Standardized testing will hold teachers and students accountable for their own tasks, making sure both sides complete their parts to help the students succeed. It can help evaluate the weaker areas of the students so the educators are able to focus on those areas. A reading education expert and art teacher argues that “assessments are truly the circular link that tells [the teachers] where to start our instruction, how much students have learned, and how much they still need to learn to demonstrate mastery” (Tankersley 6). Standardized testing provides an accurate method of understanding students strengths and weaknesses. The students will be informed of the areas they are struggling in and they are able to gain understanding of unfamiliar topics that will prompt better grades in their future and potentially help carry them closer to accomplishing their objectives and dreams. An high school English teacher that has taught for 28 years says that it is important “for teachers to prepare students for the particular skills and areas of knowledge that standardized tests will examine” (Gardner 1). Standardized testing can assist instructors with molding their education and push them to work more enthusiastically as students with great educators will excel on their tests. With standardized testing, teachers are able to bring attention and spend significant time during class making sure that the students understand those concepts being tested, which are the priority and the more important things that students will need to understand for their future. Even more, the senior vice president at the National Center for Education Statistics says that, “For many college admission officers, standardized tests provide a neutral yardstick for measuring student potential and performance” (Buckley 2). The abilities that students are acknowledged to understand will deepen the students earnestness while in class and direct them to work more diligently to perform better. Since students are put into the mindset that standardized testing is a huge part of college admission, the students will work harder to study for the standardized tests and comprehend the concepts to achieve the results they want. Standardized testing will bring a positive contribution of academic success as teachers and students will be motivated to work harder to obtain the results they wish for.
Individuals who believe that standardized testing should be abolished argue that standardized testing is unfair and discriminatory towards colored or less fortunate people. Monty Neill, an executive director of the National Center for Fair and Open Testing and chair of the Forum Educational Accountability, strongly opposes standardized testing and states, “It is clear that large numbers of students of color, low-income students, and immigrant students feel that their futures are being destroyed by a test” (Neill 4). People argue that standardized testing displays racism and brings unfair rights to people who are not able to gain access to a good education, however, if it is abolished the majority of the minority will be affected more as the majority of individuals depend on standardized testing. The website, Issues and Controversies, writes an article about Standardized High School Exit exams and claims that “Exit exams have a disproportionately negative impact on the graduation rates of minority students, low-income students and students with learning disabilities” (Issues and Controversies 2). Less fortunate people are usually given advantages, such as reduced prices in standardized tests, like the SAT and ACT. Even more, through the admission process, colleges are aware of any possible learning disabilities or conditions. This is further proved by another website on Issues and Controversies stating that “By demanding student proficiency across the board, NCLB forces the educational system to pay attention to students who have been neglected” (No Child Left Behind 1). It is required by the law that students are separated by race, economic disadvantage, and personal status. All students will be considered and treated equally during the admission process no matter what economic position or race you are.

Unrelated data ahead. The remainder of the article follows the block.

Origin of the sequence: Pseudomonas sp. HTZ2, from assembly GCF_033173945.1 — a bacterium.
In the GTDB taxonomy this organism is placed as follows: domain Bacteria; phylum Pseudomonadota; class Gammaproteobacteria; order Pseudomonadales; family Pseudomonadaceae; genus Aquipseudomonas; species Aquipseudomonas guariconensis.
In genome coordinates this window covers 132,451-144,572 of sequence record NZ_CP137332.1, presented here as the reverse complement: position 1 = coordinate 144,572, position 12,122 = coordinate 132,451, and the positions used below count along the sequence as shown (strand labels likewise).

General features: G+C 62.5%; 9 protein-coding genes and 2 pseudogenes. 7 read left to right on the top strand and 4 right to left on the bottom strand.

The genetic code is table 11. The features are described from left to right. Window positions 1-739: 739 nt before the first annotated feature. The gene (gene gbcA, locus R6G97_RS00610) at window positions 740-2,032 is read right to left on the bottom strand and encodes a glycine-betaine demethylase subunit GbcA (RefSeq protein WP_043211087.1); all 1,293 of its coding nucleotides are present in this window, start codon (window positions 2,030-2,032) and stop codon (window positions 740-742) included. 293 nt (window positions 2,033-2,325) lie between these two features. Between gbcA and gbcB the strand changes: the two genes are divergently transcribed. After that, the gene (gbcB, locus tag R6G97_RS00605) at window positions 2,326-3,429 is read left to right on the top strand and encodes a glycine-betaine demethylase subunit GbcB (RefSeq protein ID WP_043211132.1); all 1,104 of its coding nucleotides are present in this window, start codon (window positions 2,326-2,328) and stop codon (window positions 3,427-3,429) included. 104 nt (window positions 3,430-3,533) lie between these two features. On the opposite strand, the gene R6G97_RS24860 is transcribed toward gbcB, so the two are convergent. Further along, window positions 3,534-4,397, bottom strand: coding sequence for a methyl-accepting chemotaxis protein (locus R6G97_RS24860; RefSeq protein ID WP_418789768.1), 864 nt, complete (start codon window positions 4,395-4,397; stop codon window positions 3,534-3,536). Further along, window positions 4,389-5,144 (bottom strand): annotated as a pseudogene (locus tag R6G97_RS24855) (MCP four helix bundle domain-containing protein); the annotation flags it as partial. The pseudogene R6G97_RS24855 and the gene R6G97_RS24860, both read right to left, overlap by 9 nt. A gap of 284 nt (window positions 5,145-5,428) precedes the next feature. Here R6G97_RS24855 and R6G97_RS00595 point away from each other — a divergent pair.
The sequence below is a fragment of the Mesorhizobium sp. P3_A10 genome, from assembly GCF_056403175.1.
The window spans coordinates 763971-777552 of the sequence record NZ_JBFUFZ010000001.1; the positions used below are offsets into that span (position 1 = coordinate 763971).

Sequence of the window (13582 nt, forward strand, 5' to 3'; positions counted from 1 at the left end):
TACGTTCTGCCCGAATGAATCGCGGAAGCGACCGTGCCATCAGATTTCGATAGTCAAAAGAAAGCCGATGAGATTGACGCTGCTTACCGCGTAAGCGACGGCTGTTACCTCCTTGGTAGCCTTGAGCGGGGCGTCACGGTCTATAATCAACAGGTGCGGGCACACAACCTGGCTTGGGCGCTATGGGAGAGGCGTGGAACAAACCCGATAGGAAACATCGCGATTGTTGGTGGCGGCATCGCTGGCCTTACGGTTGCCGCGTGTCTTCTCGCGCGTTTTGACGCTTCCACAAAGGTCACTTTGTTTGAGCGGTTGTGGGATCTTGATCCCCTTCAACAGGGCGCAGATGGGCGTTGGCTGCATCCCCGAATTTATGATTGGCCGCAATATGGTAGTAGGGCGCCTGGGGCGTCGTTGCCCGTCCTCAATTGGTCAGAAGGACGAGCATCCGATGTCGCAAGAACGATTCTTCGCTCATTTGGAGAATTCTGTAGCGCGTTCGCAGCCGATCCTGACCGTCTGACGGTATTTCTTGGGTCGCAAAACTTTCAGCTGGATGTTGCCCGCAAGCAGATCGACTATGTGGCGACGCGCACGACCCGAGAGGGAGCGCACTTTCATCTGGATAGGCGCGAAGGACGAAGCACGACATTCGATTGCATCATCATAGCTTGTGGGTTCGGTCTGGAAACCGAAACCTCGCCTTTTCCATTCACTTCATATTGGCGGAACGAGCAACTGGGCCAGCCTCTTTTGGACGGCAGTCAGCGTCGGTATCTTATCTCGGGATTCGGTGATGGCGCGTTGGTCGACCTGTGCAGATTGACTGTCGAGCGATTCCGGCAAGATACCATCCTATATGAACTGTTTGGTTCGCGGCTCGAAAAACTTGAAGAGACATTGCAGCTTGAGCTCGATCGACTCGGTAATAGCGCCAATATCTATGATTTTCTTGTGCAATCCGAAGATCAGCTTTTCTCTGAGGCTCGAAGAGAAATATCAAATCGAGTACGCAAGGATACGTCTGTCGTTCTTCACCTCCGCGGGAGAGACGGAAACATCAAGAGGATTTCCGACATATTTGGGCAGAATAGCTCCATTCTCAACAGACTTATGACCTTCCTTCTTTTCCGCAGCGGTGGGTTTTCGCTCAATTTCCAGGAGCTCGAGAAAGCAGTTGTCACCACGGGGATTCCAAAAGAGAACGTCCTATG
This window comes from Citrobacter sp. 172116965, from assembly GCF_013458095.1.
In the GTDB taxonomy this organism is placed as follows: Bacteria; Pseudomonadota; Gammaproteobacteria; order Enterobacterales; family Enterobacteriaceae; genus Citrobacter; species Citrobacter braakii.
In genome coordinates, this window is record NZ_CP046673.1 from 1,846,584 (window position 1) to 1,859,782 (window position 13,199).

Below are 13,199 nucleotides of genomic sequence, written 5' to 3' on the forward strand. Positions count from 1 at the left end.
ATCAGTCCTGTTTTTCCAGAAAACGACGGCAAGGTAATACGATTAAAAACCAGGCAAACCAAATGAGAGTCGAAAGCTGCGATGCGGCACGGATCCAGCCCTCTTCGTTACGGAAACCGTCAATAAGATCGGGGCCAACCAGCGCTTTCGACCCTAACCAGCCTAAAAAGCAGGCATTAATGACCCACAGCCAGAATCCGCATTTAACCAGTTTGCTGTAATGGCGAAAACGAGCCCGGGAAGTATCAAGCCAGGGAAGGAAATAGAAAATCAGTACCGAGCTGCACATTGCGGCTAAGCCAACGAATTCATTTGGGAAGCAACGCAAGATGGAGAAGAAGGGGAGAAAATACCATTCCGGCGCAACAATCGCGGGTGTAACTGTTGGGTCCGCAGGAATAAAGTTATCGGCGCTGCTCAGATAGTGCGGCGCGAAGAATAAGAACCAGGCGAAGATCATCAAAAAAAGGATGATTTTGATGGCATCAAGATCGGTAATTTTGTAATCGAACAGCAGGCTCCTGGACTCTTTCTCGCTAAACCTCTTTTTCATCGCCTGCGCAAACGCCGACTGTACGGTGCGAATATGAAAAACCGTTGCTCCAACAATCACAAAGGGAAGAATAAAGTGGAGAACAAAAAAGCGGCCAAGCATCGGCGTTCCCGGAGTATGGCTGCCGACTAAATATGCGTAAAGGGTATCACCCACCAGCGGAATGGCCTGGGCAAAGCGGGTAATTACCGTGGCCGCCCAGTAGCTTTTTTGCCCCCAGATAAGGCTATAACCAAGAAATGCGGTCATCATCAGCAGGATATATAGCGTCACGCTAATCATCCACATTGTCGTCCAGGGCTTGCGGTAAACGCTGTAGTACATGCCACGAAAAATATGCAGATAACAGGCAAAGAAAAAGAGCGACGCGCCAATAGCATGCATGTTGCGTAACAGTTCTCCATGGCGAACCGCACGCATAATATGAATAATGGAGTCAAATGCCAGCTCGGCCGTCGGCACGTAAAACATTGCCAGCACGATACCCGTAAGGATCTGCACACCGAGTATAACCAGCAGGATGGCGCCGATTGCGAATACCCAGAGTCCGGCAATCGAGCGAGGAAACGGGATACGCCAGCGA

There are lots of good reasons that show why standardized testing should not be abolished. Standardized testing could be further improved by making sure that every individual has the opportunity to learn each topic. Standardized testing is needed to guarantee equal grading and help students improve. Without standardized testing students won’t be given an equitable education and opportunities.
Buckley, Jack. ‘Standardized Tests Provide Valuable Indicators of Student Potential.’ Gale Opposing Viewpoints Online Collection, Gale, 2020. Gale In Context: Opposing Viewpoints,
https://link.gale.com/apps/doc/AKBCDO039718475/OVIC?u=ranc19227&sid=OVIC&xid=afcca1ce. Accessed 13 Apr. 2020. Originally published as ‘Standardized tests offer ‘a neutral yardstick’ in college admissions,’ The Hechinger Report, 24 Apr. 2018.
Tankersley, Karen. Standardized Testing Helps Identify Student Needs. Association for Supervision and Curriculum Development, 2007.
Neill, Monty. Standardized Testing Has Harmed Poor and Minority Students. Root and Branch, 2009.
Churchill, Aaron. “Bless the Tests: Three Reasons for Standardized Testing.” The Thomas B. Fordham Institute, 2015, fordhaminstitute.org/national/commentary/bless-tests-three-reas ons-standardized-testing. Accessed 26 Feb. 2020.
Atkinson, Richard, and Saul Geiser. Achievement Tests Are Good Tools for College Admissions. Center for Studies in Higher Education, 2009.
Standardized Testing Has Improved Education for Poor and Minority Students. Education Equality Project, 2010.
Walt, Gardner. Good Teachers “Teach to the Test”. Christian Science Monitor, 2008. ‘Standardized High School Exit Exams: Should all U.S. states require high school students to pass standardized exit exams to graduate?’ Issues & Controversies, Infobase, 16 Oct. 2009, https://icof.infobaselearning.com/recordurl.aspx?ID=1980. Accessed 14 Apr. 2020.
‘No Child Left Behind: Is the No Child Left Behind Act (NCLB) effective educational policy?’ Issues & Controversies, Infobase, 7 Dec. 2007, https://icof.infobaselearning.com/recordurl.aspx?ID =1957. Accessed 14 Apr. 2020.